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Even more bang for your buck than before - 90%

androdion, October 14th, 2012

I do find myself experiencing weird metal scenes every now and then, and so it seems that lately my subconscious has been dragging me back into the Czech scene again and again. The entire country exudes a vibe of going against the flow and producing unnatural music that’s anything but normative. So many bands exist in this scene, whose only purpose is to indulge and revel in their own twisted sick minds and their most nightmarish ideas of what reality should be, that it’s hard not to want to be a part of it. There are bands of all shapes and colours and all forms and sizes, and so we’ve grown accustomed to expect something entirely different to sprout from this specific microcosm. Just be prepared to stay for a while once you manage to enter this realm because what lies within is much bigger than one would expect at first, and many times one gets lost amidst all the craziness.

While going around some of the bands of the scene I ended up giving some airplay to Melancholy Pessimism, a band that employs an approach that is as technical as experimentalist against their basic death/grind template. While this isn’t particularly new in the given time or place I find them to be one of the most unique entities to have emerged from that specific scene, and this sophomore effort represents a new and rearranged stepping stone in their sonic output’s evolution. Whereas their debut was a fairly experimental album that was still heavily rooted in old school death metal, this new coming three years later presents a very different template. For one the tracks have become shorter and more grindcore-oriented, while at the same time the drumming approach has also shifted into a more hectic delivery. The experimental elements are also much more prevalent now and they appear constantly instead of sparsely as before. All of this provides for a much busier and warped album, which also leaves behind the majority of the slower moments.

And you know, it only takes a couple of seconds to witness Black’s “Wonderful Life” mingled in with sounds of explosions, guns firing and airplanes doing bombing runs to really understand how demented the experimental side of the band really is. This is just the intro bit of the aptly titled “Paradox Life” that then devolves into a feast of brutish madness after the initial minute, with the frenetic drumming and rabid exchange between low growls and high-pitched shrieks perfectly transcribing a feeling of unadulterated anger. This is the longest song of the entire album and from then on it’s a vicious and brutal ride through a hellish inferno and an immense array of emotions. “Back To The Nature” mixes Suffocation-style slams and death/grind leanings with a more melodic guitar lead in the middle, while “Condemned To Die In Hell” has a clear NYHC vibe with its bouncing rhythm before it goes again into blasting territory. The constant tempo changes mixed with slamming breakdowns and crazy guitar leads make up for one of the best songs of the entire album. There’s also a use of shorter bursts of aggression with these small grinding songs that last around a minute and completely demolish everything, namely “Human Scum” and “Spiritual Discrepancy” or even “Nail To Head”.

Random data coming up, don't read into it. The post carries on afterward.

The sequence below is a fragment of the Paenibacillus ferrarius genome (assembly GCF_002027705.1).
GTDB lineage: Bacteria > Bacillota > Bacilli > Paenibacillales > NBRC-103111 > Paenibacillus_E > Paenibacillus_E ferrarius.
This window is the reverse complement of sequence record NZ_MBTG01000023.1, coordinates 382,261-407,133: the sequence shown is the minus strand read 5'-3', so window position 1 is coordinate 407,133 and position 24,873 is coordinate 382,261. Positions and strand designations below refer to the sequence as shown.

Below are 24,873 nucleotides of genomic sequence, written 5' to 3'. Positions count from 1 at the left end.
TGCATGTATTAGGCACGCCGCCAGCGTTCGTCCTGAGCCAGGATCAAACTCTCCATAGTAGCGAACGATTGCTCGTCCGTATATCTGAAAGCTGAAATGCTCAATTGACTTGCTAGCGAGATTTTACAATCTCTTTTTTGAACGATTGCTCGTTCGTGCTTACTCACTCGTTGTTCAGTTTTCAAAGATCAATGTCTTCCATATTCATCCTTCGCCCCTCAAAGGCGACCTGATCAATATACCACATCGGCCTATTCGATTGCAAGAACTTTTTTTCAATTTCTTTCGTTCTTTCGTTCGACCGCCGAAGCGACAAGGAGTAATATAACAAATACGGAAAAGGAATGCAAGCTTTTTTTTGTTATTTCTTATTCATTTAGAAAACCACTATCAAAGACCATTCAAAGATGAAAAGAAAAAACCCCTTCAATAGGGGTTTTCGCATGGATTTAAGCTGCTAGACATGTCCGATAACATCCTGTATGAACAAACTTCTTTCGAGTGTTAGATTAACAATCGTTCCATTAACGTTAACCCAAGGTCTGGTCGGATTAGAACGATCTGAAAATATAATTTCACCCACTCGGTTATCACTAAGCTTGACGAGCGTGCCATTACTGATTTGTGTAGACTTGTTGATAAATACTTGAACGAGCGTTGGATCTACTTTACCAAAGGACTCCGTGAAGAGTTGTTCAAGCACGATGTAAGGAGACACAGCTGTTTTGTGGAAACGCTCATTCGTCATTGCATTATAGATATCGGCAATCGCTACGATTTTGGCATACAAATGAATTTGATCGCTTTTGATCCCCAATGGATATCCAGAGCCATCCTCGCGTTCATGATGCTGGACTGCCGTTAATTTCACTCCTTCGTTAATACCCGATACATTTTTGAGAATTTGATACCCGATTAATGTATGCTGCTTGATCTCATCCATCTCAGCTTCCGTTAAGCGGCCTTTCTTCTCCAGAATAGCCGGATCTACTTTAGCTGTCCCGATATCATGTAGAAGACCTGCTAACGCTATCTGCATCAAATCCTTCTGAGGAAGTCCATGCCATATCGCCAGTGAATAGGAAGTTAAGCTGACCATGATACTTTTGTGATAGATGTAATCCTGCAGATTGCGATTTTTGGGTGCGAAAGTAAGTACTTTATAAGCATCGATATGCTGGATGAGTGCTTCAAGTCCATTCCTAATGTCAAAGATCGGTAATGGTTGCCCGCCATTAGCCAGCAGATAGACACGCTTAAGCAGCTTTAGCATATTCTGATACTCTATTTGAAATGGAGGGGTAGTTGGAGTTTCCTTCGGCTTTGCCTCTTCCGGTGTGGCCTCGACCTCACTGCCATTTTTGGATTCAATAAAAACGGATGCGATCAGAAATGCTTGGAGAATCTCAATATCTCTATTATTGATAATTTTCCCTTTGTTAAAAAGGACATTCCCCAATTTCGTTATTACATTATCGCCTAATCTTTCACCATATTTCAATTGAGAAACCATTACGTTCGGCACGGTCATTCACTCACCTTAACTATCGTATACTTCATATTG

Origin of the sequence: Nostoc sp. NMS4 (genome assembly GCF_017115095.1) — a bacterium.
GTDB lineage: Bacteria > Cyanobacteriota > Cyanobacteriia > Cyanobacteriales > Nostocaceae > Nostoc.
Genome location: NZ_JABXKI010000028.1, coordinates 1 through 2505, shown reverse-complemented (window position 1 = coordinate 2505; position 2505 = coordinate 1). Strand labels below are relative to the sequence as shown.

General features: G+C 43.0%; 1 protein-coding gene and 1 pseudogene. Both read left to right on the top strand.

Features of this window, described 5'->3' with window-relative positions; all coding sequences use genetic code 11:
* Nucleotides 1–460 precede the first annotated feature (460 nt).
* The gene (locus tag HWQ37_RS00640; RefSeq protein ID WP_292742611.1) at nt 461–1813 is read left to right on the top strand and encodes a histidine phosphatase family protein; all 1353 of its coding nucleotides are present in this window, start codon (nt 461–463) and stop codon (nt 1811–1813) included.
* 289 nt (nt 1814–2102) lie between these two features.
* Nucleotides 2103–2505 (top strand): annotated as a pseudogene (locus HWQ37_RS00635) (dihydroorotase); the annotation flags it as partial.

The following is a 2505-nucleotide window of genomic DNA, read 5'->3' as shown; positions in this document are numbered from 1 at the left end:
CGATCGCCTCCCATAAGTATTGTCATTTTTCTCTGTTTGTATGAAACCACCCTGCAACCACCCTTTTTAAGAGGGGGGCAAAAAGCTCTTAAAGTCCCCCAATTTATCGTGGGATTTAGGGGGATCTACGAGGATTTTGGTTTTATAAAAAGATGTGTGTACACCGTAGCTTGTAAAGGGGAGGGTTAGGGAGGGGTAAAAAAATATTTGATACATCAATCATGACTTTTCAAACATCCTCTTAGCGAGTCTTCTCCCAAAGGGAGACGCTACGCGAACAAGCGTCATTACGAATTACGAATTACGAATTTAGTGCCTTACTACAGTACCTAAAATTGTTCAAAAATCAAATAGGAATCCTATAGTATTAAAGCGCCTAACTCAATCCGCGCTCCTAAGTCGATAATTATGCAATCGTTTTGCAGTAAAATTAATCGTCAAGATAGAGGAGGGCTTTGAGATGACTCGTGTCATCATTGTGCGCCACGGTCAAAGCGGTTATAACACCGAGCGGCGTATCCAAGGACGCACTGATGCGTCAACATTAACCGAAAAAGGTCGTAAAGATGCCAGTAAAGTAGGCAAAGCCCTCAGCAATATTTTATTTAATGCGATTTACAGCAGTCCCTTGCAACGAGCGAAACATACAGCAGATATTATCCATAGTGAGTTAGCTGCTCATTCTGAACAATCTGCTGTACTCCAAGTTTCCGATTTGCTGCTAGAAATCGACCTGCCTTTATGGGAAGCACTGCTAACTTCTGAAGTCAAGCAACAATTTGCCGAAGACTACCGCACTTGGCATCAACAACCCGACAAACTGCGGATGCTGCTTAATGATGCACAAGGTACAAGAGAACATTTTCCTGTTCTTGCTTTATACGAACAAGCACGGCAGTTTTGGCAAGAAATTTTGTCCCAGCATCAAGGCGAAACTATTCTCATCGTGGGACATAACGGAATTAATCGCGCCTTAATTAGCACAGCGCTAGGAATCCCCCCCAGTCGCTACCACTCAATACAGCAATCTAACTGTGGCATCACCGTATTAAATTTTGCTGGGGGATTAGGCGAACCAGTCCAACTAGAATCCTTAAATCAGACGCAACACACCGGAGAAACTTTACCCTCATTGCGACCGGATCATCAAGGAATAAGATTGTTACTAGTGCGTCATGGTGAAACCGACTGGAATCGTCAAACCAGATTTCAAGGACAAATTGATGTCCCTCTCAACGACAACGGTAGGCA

When compared against its predecessor Inconsistent World manages to be more vicious and balanced between the use of aggression and melody. It seemingly interweaves brutal death metal slams with highly technical drumming sections, melodic guitar leads that show an almost neoclassical vibe with rabid grind passages and multiple vocal techniques. On top of that you have a lot of sampled sounds and completely disturbing elements thrown around into the melting pot. I mean, just listen to the intro to “Melancholy Pessimism” and the way the song’s initial riff follows its melody. Or the lunatic “The Grind Song” that is bound to get a smile on your face, and even more the closer “Brisket” which sounds like a family of gypsies singing some traditional song during a family gathering! There’s also a lot of amazing fret work to witness alongside the devastating storm of blast beats and tempo changes that the band presents, and “Negative Thoughts” or “Prison Of Society” provide for some of the best moments of that kind in this album. The later even features a jazzy moment that will again make you pinch yourself for a reality check. Seriously this album has it all and it does so in such overkill fashion that it actually works.

Overall this sophomore effort by Melancholy Pessimism is a very varied listening experience, much like the debut. But where it gains ground on its predecessor is in its ability to show an improved proficiency in mixing all the disparate and contrasting elements into a solid beverage that goes down the throat much more easily. Strangely enough by being more experimental and using more different elements it turns into a more accessible affair because they all flow so perfectly into each other. I do miss a bit of the neoclassical soloing but there is just so much to appreciate inside thirty-eight minutes of music that I can’t really complain myself. Inconsistent World is bound to make you headbang, mosh, grind, laugh and make funny facial expressions with much ease, and frankly to me it is one of the prime examples of what the expression “Czech madness” really means. This album is highly recommendable for anyone wanting something vastly different from your everyday death/grind and is definitely a milestone in the band’s career.